Finally, NUDT21, COL1A2, GNB1, and CLINT1 closely related to the overall survival of colon cancer were selected as core genes. COL1A2 is collagen type I alpha 2 chain, the fibrillary collagen detected in most connective tissues. This observation suggests that patients with a high expression of COL1A2 have a worse prognosis. Pekow et al. indicated that downregulating miR-4728-3p reduces ulcerative colitis associated colon cancers, and miR-4728-3p is a regulator of COL1A2 [43]. NUDT21 is Nudix hydrolase 21, belonging to the Nudix family of hydrolases. GNB1 is G protein subunit beta 1. Wazir et al. researched on 136 human breast cancer tissues and 31 normal tissues, undertook reverse transcription and quantitative polymerase chain reaction, and suggested that GNB1 plays an important character in the mTOR-related antiapoptosis pathway and might potentially be targeted in breast cancer [44]. CLINT1 is Clathrin interactor 1. Ajiro et al. [45] indicated that SRSF3 regulates a lot of genes including CLINT1 affecting gene expression to keep cell homeostasis. Moreover, further deeply investigated molecular mechanism of NUDT21, COL1A2, GNB1, CLINT1, and colon cancer is necessary; it is also the limitation of this study.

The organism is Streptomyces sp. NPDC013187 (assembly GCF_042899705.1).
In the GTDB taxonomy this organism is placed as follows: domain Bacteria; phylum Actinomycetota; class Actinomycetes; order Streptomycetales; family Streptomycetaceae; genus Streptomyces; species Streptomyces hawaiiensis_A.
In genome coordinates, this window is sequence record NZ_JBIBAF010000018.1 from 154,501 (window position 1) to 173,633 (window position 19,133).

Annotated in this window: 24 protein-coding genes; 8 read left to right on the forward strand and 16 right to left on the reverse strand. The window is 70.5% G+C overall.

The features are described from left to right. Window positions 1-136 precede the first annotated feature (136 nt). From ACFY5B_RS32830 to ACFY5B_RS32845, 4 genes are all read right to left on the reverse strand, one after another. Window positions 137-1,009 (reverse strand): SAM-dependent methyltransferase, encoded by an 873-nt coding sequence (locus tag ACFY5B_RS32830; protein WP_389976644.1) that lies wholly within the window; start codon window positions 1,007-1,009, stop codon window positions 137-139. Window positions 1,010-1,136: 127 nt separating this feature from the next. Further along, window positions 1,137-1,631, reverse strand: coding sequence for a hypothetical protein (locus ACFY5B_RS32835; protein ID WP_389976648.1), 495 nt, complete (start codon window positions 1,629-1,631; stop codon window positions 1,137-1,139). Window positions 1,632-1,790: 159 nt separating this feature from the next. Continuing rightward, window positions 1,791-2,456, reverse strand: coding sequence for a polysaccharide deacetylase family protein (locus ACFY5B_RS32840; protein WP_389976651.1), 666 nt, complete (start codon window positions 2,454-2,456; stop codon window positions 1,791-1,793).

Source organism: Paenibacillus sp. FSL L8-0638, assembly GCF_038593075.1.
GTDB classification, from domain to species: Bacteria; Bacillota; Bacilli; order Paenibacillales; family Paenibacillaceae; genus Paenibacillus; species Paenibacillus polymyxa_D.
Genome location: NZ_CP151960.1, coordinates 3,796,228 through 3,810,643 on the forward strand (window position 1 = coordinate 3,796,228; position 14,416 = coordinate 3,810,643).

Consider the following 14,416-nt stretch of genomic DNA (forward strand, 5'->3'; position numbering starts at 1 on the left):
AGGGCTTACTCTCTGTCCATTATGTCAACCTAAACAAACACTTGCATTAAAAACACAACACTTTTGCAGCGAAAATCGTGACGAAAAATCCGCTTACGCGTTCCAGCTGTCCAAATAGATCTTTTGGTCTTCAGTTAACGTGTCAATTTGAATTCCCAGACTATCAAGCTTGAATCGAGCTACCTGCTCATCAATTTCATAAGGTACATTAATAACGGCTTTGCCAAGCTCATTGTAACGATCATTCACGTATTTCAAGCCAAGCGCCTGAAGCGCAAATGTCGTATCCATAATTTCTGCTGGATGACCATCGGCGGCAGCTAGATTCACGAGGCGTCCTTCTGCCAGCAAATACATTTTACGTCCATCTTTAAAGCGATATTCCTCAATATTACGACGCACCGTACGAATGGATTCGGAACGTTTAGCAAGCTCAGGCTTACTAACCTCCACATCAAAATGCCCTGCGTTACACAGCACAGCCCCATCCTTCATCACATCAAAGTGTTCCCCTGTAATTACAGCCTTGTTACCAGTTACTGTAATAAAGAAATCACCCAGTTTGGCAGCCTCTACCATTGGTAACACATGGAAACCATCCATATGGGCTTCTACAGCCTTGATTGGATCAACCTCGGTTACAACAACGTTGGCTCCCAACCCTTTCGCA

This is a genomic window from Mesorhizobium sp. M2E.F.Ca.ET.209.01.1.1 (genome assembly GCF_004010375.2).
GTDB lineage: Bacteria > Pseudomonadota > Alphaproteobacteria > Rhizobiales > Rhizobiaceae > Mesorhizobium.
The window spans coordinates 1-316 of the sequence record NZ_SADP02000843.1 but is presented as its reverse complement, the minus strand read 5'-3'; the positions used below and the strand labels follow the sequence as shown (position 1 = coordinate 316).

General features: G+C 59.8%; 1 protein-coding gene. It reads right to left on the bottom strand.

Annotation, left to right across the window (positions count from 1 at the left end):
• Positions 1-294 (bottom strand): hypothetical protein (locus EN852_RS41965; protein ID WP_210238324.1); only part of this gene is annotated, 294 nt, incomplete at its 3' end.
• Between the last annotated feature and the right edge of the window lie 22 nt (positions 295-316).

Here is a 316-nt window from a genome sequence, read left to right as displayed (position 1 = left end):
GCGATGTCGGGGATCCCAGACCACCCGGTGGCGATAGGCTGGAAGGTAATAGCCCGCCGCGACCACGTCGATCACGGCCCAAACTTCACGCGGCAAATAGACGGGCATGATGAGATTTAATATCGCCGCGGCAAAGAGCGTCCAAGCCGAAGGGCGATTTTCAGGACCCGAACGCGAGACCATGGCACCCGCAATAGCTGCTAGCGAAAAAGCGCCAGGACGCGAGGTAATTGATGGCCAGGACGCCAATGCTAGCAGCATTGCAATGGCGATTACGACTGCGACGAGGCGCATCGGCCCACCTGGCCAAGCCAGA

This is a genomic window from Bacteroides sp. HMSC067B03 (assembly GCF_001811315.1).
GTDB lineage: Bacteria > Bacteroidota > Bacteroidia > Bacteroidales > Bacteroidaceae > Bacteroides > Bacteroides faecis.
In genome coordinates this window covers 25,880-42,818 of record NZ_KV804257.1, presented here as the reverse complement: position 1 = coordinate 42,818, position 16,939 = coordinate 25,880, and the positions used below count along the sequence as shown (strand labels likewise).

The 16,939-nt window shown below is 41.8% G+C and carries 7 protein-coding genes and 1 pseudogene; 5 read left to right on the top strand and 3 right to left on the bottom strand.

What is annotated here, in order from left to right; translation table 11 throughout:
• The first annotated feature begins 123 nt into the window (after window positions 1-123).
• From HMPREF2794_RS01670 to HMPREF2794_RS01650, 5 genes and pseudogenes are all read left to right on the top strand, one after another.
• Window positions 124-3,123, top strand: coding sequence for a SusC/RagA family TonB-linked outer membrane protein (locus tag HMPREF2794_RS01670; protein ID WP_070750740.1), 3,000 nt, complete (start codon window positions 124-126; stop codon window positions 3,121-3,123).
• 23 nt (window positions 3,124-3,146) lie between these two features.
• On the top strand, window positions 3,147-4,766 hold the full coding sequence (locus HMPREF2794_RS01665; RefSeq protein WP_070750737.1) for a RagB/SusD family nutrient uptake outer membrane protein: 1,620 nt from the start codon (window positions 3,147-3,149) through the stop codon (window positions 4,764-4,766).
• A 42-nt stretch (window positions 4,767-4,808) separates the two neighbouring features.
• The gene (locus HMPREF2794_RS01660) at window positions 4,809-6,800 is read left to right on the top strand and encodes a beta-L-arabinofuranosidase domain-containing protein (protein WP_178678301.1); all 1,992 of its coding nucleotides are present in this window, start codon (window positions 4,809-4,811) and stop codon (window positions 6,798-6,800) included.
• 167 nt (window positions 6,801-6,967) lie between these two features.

5. Conclusion

In conclusion, this study showed that NUDT21, GNB1, CLINT1, and COL1A2 might be the potential core genes that play an important role in the development and prognosis in IIA stage colon cancer. After discovering this, we have come to the conclusion that a series of experiments and further deeply investigated molecular mechanism of those four core genes should be designed to confirm the results of this study.

Data Availability

The data used to support the findings of this study are included within the article.

Conflicts of Interest

All the authors have no conflicts of interest.

Authors’ Contributions

Zhiyong Dong and Wei Lin contributed equally to this work.


We would like to thank Jun Bai (Feinberg School of Medicine, Northwestern University) for the help in reviewing and editing this paper.